Trawling through the March 2013 edition of Inc. magazine just before throwing the switch on another day at the MacBook, Mediolana’s CSO and Creative Director Asad Yawar was struck by a Will Bourne (Fast Company, The Village Voice) piece detailing the rise and rise of GitHub, a coding portal valued at a 1999-esque US$750m. A little like Wikipedia, GitHub is a collaborative platform for software programmers to either (i) build open-source software for free; or (ii) develop proprietary software behind a paywall. With its clean interface and burgeoning community – GitHub is attracting 10,000 new users every single weekday – the California-based company with working practices reminiscent of the dotcom glory days (employees set their own hours inside a giant loft replete with ping-pong table and XBox 360) represents a new generation of tech companies with rock-solid balance sheets.
But can companies such as GitHub turn around the United States economy? After some contemplation, we at Mediolana think that this is possible, but not necessarily probable:
1. Working For Free? The GitHub model seems at least partially dependent on the contributions of countless software engineers to its open-source component. With a single GitHub project possibly entailing months if not years of ‘hypergranular’ labour, members of the GitHub community will have to feel it is worth their while to allocate their time to the portal if its initial success is to be sustained. Of course, these engineers may be rationally calculating that the benefits of using the portal, including access to other entities’ open-source code, makes it all worthwhile. But we would be interested to ascertain the average ROI per hour spent coding on GitHub.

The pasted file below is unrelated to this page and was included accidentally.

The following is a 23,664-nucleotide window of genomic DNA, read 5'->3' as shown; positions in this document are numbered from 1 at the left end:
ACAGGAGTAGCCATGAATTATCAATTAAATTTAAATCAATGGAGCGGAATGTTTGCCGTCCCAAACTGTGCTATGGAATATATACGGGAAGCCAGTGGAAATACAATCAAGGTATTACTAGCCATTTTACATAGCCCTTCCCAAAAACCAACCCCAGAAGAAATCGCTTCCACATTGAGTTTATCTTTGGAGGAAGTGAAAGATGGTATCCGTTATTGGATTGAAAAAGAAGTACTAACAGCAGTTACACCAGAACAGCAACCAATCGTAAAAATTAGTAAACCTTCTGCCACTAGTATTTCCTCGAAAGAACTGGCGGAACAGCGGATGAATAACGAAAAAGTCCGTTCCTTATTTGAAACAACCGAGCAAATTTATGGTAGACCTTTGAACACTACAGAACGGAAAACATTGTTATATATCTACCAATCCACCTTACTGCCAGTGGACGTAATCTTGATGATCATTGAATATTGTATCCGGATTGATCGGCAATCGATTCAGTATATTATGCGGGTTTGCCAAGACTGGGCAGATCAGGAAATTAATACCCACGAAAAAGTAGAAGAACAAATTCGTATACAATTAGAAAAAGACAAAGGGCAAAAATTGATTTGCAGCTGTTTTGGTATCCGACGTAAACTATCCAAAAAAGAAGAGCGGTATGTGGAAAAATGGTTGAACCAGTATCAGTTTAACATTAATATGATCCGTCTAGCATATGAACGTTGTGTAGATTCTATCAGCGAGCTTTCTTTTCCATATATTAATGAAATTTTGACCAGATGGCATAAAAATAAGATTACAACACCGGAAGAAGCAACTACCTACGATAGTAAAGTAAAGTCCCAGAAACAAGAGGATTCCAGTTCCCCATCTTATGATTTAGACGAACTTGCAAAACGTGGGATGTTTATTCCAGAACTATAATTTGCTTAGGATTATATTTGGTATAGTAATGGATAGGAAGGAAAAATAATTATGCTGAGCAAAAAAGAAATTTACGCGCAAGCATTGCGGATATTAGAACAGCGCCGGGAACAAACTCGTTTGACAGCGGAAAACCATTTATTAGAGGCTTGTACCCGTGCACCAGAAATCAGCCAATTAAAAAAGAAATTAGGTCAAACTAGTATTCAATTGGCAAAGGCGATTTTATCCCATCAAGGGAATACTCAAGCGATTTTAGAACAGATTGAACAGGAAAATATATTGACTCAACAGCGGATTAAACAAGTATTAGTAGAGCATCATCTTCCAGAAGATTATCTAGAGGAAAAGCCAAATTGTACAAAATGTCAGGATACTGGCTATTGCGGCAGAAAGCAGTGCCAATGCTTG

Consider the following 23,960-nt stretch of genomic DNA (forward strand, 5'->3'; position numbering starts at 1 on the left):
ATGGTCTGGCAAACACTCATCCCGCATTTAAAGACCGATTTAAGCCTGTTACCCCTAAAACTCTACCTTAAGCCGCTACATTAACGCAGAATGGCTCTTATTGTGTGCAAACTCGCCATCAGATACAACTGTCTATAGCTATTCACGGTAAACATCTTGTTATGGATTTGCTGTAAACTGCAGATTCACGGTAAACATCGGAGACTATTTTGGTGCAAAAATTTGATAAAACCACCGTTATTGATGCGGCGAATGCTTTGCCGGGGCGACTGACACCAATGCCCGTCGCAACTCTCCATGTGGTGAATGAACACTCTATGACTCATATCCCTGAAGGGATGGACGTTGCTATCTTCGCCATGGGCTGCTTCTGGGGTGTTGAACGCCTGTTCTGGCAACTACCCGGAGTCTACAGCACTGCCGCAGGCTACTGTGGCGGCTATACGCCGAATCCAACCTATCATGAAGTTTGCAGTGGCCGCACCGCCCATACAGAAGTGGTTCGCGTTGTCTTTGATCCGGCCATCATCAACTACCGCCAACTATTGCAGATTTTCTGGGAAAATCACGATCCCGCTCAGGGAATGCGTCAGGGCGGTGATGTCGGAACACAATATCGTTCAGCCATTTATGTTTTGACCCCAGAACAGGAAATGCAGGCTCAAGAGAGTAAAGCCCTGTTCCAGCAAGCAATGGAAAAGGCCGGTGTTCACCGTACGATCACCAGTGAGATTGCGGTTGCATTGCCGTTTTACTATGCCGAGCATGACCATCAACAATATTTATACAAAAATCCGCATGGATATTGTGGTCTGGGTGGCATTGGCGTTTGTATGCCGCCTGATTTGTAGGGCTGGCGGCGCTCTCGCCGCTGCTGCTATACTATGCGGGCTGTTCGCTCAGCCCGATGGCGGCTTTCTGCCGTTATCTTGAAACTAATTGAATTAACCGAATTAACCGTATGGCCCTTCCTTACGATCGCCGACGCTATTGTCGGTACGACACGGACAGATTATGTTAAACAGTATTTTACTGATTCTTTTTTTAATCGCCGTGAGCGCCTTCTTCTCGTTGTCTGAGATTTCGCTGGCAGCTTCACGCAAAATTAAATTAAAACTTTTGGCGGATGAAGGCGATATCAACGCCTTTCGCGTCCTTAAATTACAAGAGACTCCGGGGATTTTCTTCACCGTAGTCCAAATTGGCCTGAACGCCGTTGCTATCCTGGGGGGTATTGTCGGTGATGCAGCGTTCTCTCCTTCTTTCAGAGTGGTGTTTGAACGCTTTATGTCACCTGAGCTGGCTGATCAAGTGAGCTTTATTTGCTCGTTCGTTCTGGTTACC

2. Education, Education, Education. To even understand what GitHub is all about, let alone comprehend what might be possible with it (and we are not claiming any special insight in this regard) is no cheap thrill. The end user will need to possess strong mathematical and symbolic analysis skills, two areas where the United States is in seemingly terminal decline. Of course, part of the beauty of GitHub is that it is not restricted by borders, but repatriating profits produced elsewhere is presently not an attractive option owing to the Byzantine irrationalities of certain parts of the US tax code.
3. Broader Economy? The really profitable bits of GitHub are the big corporate clients lurking behind the paywall. Many of these seem to be American – some of them in rude health, others contemplating a much less spectacular future. The internationalisation of GitHub’s commercial clientele seems inevitable – but again, the contribution to the local economy is likely to be minimised.